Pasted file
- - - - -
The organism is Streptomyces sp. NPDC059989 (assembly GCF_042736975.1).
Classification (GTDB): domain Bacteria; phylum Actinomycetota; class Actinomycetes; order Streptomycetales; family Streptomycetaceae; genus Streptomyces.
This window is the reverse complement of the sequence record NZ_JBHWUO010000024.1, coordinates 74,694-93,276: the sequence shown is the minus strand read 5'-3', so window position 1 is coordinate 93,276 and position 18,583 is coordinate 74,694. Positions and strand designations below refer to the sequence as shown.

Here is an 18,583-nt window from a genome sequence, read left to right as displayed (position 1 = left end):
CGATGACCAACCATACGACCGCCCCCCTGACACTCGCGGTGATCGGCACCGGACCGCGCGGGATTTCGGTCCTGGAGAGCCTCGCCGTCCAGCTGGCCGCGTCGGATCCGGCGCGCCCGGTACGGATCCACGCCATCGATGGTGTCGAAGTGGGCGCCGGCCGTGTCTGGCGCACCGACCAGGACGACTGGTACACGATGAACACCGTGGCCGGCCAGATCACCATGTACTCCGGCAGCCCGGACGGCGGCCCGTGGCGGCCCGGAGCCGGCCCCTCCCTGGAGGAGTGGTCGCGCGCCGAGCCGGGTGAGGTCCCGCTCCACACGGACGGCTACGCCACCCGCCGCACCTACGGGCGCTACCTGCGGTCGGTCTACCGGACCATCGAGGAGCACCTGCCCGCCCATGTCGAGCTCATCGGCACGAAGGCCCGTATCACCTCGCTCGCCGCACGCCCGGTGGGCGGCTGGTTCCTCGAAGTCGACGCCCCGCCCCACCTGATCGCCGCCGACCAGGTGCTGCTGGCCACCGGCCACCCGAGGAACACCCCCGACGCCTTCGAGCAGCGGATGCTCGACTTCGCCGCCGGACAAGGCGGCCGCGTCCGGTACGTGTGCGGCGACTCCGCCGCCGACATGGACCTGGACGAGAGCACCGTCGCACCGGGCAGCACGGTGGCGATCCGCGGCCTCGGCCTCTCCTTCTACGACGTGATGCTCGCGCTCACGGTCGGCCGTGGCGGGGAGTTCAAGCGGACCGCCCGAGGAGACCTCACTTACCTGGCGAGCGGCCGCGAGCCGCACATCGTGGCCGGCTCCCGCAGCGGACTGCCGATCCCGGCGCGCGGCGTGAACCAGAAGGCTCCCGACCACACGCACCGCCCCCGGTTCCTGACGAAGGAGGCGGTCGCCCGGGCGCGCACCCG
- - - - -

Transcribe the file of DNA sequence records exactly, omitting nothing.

The organism is Streptomyces sp. NPDC059989 (assembly GCF_042736975.1).
Classification (GTDB): domain Bacteria; phylum Actinomycetota; class Actinomycetes; order Streptomycetales; family Streptomycetaceae; genus Streptomyces.
This window is the reverse complement of the sequence record NZ_JBHWUO010000024.1, coordinates 74,694-93,276: the sequence shown is the minus strand read 5'-3', so window position 1 is coordinate 93,276 and position 18,583 is coordinate 74,694. Positions and strand designations below refer to the sequence as shown.

Here is an 18,583-nt window from a genome sequence, read left to right as displayed (position 1 = left end):
CGATGACCAACCATACGACCGCCCCCCTGACACTCGCGGTGATCGGCACCGGACCGCGCGGGATTTCGGTCCTGGAGAGCCTCGCCGTCCAGCTGGCCGCGTCGGATCCGGCGCGCCCGGTACGGATCCACGCCATCGATGGTGTCGAAGTGGGCGCCGGCCGTGTCTGGCGCACCGACCAGGACGACTGGTACACGATGAACACCGTGGCCGGCCAGATCACCATGTACTCCGGCAGCCCGGACGGCGGCCCGTGGCGGCCCGGAGCCGGCCCCTCCCTGGAGGAGTGGTCGCGCGCCGAGCCGGGTGAGGTCCCGCTCCACACGGACGGCTACGCCACCCGCCGCACCTACGGGCGCTACCTGCGGTCGGTCTACCGGACCATCGAGGAGCACCTGCCCGCCCATGTCGAGCTCATCGGCACGAAGGCCCGTATCACCTCGCTCGCCGCACGCCCGGTGGGCGGCTGGTTCCTCGAAGTCGACGCCCCGCCCCACCTGATCGCCGCCGACCAGGTGCTGCTGGCCACCGGCCACCCGAGGAACACCCCCGACGCCTTCGAGCAGCGGATGCTCGACTTCGCCGCCGGACAAGGCGGCCGCGTCCGGTACGTGTGCGGCGACTCCGCCGCCGACATGGACCTGGACGAGAGCACCGTCGCACCGGGCAGCACGGTGGCGATCCGCGGCCTCGGCCTCTCCTTCTACGACGTGATGCTCGCGCTCACGGTCGGCCGTGGCGGGGAGTTCAAGCGGACCGCCCGAGGAGACCTCACTTACCTGGCGAGCGGCCGCGAGCCGCACATCGTGGCCGGCTCCCGCAGCGGACTGCCGATCCCGGCGCGCGGCGTGAACCAGAAGGCTCCCGACCACACGCACCGCCCCCGGTTCCTGACGAAGGAGGCGGTCGCCCGGGCGCGCACCCG